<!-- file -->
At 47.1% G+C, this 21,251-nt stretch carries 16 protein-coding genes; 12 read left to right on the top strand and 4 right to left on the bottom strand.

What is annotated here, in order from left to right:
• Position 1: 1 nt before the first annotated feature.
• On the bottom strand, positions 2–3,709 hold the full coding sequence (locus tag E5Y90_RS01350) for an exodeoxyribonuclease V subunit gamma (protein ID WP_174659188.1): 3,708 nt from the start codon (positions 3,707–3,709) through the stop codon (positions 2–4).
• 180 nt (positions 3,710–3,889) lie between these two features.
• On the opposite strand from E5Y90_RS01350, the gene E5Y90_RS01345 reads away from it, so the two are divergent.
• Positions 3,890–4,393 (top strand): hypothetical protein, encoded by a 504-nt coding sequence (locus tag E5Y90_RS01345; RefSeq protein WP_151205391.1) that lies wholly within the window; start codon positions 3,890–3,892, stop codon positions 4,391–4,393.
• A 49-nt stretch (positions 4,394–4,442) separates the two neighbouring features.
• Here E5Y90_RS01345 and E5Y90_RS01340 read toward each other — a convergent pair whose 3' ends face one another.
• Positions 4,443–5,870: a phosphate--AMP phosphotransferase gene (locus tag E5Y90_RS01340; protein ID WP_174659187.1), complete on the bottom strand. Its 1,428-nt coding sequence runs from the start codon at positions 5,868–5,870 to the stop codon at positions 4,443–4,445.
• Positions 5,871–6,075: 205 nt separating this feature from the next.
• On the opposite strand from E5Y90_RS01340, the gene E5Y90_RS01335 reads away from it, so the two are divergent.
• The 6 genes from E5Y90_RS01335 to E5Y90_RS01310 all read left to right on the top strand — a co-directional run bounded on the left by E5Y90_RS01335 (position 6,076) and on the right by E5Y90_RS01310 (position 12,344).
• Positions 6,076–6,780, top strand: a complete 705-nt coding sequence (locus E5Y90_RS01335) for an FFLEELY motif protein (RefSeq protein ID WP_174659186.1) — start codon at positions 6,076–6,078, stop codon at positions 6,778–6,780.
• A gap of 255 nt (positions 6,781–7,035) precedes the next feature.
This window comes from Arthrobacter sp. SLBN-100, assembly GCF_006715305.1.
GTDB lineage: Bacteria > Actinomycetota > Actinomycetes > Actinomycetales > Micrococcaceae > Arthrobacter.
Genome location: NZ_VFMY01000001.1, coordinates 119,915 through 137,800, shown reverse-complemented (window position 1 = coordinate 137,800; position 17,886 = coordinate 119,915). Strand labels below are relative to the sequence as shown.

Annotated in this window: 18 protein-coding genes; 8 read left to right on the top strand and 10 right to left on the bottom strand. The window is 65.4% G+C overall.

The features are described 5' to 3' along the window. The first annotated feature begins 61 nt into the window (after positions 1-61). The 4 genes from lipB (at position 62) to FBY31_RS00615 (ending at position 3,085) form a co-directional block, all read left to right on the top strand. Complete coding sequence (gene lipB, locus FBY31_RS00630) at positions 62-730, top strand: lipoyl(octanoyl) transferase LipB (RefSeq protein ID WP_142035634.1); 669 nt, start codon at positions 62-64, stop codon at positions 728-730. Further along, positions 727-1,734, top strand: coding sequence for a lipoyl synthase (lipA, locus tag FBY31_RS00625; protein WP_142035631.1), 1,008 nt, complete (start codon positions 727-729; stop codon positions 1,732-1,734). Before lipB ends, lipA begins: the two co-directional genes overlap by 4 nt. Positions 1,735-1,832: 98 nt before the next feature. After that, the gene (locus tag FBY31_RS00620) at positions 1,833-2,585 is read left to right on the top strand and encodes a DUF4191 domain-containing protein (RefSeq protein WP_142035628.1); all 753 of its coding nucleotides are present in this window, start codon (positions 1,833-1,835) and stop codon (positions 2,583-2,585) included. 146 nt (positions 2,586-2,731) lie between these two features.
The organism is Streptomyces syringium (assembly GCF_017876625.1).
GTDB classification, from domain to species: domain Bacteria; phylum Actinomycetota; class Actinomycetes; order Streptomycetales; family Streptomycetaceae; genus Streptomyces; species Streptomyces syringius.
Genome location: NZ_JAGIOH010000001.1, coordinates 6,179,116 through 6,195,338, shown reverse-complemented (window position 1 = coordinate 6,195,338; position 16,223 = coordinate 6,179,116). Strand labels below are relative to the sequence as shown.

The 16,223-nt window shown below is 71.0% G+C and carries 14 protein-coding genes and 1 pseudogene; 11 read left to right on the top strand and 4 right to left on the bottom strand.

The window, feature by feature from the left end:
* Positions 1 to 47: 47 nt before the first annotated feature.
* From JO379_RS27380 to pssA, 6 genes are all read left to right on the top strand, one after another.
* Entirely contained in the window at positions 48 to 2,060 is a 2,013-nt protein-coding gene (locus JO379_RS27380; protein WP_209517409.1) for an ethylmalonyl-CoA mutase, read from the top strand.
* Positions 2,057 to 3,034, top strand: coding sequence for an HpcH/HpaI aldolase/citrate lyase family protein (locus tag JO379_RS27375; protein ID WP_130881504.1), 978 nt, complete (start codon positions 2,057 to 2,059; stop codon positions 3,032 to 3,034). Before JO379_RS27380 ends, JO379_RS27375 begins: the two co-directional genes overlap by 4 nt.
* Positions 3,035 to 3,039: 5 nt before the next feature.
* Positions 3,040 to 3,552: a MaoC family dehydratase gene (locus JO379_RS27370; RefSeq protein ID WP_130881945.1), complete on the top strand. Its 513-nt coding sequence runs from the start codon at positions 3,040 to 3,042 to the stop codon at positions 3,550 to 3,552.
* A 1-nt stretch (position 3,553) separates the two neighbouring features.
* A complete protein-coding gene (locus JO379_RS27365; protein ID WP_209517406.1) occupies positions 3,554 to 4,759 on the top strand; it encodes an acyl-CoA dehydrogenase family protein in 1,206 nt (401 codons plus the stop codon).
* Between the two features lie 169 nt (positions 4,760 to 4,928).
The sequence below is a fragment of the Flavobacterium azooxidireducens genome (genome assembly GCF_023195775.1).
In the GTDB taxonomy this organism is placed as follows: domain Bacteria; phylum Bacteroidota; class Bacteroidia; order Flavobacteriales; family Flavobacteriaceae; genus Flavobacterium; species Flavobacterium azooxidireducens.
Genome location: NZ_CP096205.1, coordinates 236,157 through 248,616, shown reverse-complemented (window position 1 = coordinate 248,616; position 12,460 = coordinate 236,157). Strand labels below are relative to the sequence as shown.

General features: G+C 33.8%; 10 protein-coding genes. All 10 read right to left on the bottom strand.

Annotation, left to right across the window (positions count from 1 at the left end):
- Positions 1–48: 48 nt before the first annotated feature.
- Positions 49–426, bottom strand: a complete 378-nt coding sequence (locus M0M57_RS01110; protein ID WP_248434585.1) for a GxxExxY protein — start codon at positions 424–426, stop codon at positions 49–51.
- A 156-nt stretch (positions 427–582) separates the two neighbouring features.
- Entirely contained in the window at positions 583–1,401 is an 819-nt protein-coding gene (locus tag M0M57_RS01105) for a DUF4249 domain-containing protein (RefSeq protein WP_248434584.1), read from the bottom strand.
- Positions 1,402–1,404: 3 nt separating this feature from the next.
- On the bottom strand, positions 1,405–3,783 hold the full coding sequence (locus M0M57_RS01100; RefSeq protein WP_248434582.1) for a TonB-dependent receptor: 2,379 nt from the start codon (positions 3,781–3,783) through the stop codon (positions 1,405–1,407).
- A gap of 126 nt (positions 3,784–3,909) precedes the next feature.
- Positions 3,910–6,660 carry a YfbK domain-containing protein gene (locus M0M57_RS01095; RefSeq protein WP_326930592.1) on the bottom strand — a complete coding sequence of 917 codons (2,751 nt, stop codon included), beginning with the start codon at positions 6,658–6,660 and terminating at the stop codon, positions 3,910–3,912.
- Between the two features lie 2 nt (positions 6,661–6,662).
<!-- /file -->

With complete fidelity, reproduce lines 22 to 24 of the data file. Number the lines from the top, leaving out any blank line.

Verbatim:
GTDB classification, from domain to species: domain Bacteria; phylum Actinomycetota; class Actinomycetes; order Streptomycetales; family Streptomycetaceae; genus Streptomyces; species Streptomyces syringius.
Genome location: NZ_JAGIOH010000001.1, coordinates 6,179,116 through 6,195,338, shown reverse-complemented (window position 1 = coordinate 6,195,338; position 16,223 = coordinate 6,179,116). Strand labels below are relative to the sequence as shown.

The 16,223-nt window shown below is 71.0% G+C and carries 14 protein-coding genes and 1 pseudogene; 11 read left to right on the top strand and 4 right to left on the bottom strand.